UF grad part of new digital journalism team at CBS News
M iles Doran, TEL 2010 has done more than just hit the ground running since leaving the College of Journalism and Communications for CBS News just over a year ago.
He has been to more than 20 states and traveled close to 100,000 miles reporting on some of the largest stories.
“The first story I was sent out on happened to be one of the biggest stories of the year,” said Doran, on his assignment to cover the oil spill in the Gulf of Mexico. “I was still in the process of training.”
Doran had packed just three days of clothing, planning to shoot a story with CBS’ Steve Hartman in Destin. As soon as Doran landed, he checked his e-mail and was told to stay in the Gulf “indefinitely.”
“I think I learned more in the first two weeks covering the oil spill than I could have learned in months of training,” said Doran. “Nothing compares to being thrown into a situation and having to figure out how to get the material back to New York.”
“Nothing compares to being thrown into a situation and having to figure out how to get the material back to New York.”
Doran’s title at CBS News is digital journalist and he’s part of a relatively new unit the network created just a year before he arrived at the corner of 57th Street and 10th Avenue in Manhattan.
As a digital journalist, Doran can be working on a number of stories for a variety of platforms. His content is often seen on the CBS Evening News with Scott Pelley.
“I don’t think we are reinventing journalism here,” said Doran on his role at the network. “It’s just the way of getting the information and transmitting it from point A to B that is changing.”
Doran, who was the 2009-10 Hearst Journalism Awards’ Television Broadcast News winner, started producing his own news packages in high school while interning at the local ABC affiliate in Tampa. His first piece on discrepancies with school start times aired on the station’s Sunday morning public affairs show.
That was the start to a budding career that already has included work at WUFT-TV, WRUF, WTSP-TV in St. Petersburg, the ABC News On Campus at UF and two internships with CBS News in New York.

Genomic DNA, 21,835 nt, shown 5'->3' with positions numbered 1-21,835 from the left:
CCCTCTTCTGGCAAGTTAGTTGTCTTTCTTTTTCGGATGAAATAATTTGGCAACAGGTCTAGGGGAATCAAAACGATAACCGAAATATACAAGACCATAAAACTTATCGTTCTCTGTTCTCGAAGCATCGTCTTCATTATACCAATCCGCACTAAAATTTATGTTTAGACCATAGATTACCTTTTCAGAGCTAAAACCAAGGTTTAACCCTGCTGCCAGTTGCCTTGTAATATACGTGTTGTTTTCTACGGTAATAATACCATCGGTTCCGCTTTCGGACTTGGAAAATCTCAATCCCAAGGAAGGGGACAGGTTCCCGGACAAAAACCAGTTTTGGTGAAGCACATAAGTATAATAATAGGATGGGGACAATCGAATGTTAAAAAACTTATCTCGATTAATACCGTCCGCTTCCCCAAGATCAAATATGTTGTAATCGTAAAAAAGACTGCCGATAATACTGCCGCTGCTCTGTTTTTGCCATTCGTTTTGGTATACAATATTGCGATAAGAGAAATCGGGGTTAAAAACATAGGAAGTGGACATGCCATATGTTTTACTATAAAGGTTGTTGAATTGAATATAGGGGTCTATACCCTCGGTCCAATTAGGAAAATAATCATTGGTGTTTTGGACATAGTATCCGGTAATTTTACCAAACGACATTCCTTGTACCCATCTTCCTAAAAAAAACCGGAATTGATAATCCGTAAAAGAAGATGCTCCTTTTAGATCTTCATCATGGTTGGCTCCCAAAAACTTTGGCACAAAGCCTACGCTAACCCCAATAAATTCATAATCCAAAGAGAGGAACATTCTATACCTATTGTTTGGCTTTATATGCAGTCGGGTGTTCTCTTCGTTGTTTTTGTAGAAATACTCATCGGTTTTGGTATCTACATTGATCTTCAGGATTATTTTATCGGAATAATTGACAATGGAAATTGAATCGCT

As graduation approached, Doran had a difficult choice to make – be on camera and take a job as a local reporter or stay behind the camera and work for CBS News.
“That was a pretty big crossroad for me,” said Doran. “I chose the latter and so far so good.”
As the industry changes rapidly, and the definition of “new journalism” is continually altered, Doran is challenged with staying on top with new technologies.
For example, just this summer in Joplin, Mo. after a devastating tornado destroyed the town, Doran was faced with no cell phone service and a team of journalists needing to communicate. Using a portable satellite, Doran and the rest of the CBS team were able to communicate with headquarters back in New York and transmit their material back on deadline.
“Especially in this setting at CBS News, you get a great appreciation of what it takes to tell a good story,” said Doran. “The journalism values haven’t changed and I think that is important.”
From oil spills to tornados to drug smuggling in Puerto Rico, Doran continues to check off the cities he has worked on a map posted on the wall of his Upper West Side studio in Manhattan.
“I often don’t know what state I’m going to wake up in or fall asleep in,” said Doran. “The job is really flexible and that’s what I like about it.”
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